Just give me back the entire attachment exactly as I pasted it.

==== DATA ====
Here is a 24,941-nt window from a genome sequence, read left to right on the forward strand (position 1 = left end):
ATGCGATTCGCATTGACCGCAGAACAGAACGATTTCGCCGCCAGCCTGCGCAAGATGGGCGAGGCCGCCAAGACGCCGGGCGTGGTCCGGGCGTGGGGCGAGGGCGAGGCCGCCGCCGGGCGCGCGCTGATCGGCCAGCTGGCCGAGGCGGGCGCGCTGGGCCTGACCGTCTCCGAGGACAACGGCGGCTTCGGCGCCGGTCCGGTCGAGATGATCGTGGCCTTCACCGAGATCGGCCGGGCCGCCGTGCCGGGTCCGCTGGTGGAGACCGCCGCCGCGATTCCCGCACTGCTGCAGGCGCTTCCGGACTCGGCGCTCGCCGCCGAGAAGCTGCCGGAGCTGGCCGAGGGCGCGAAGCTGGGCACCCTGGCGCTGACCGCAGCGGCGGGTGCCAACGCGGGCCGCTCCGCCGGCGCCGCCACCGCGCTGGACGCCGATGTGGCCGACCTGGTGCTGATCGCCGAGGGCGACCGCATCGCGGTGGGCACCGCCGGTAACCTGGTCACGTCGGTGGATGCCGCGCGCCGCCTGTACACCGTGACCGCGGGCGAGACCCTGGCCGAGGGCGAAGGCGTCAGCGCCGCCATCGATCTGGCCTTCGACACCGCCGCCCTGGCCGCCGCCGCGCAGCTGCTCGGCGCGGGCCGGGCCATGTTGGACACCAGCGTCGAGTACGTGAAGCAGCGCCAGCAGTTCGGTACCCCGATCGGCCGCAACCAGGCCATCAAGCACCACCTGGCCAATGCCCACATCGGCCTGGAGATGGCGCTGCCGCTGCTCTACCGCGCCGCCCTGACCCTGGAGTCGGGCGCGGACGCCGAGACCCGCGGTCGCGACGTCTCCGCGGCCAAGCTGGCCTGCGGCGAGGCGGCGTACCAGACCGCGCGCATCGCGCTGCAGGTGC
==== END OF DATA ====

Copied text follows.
Here is a 24,941-nt window from a genome sequence, read left to right on the forward strand (position 1 = left end):
ATGCGATTCGCATTGACCGCAGAACAGAACGATTTCGCCGCCAGCCTGCGCAAGATGGGCGAGGCCGCCAAGACGCCGGGCGTGGTCCGGGCGTGGGGCGAGGGCGAGGCCGCCGCCGGGCGCGCGCTGATCGGCCAGCTGGCCGAGGCGGGCGCGCTGGGCCTGACCGTCTCCGAGGACAACGGCGGCTTCGGCGCCGGTCCGGTCGAGATGATCGTGGCCTTCACCGAGATCGGCCGGGCCGCCGTGCCGGGTCCGCTGGTGGAGACCGCCGCCGCGATTCCCGCACTGCTGCAGGCGCTTCCGGACTCGGCGCTCGCCGCCGAGAAGCTGCCGGAGCTGGCCGAGGGCGCGAAGCTGGGCACCCTGGCGCTGACCGCAGCGGCGGGTGCCAACGCGGGCCGCTCCGCCGGCGCCGCCACCGCGCTGGACGCCGATGTGGCCGACCTGGTGCTGATCGCCGAGGGCGACCGCATCGCGGTGGGCACCGCCGGTAACCTGGTCACGTCGGTGGATGCCGCGCGCCGCCTGTACACCGTGACCGCGGGCGAGACCCTGGCCGAGGGCGAAGGCGTCAGCGCCGCCATCGATCTGGCCTTCGACACCGCCGCCCTGGCCGCCGCCGCGCAGCTGCTCGGCGCGGGCCGGGCCATGTTGGACACCAGCGTCGAGTACGTGAAGCAGCGCCAGCAGTTCGGTACCCCGATCGGCCGCAACCAGGCCATCAAGCACCACCTGGCCAATGCCCACATCGGCCTGGAGATGGCGCTGCCGCTGCTCTACCGCGCCGCCCTGACCCTGGAGTCGGGCGCGGACGCCGAGACCCGCGGTCGCGACGTCTCCGCGGCCAAGCTGGCCTGCGGCGAGGCGGCGTACCAGACCGCGCGCATCGCGCTGCAGGTGC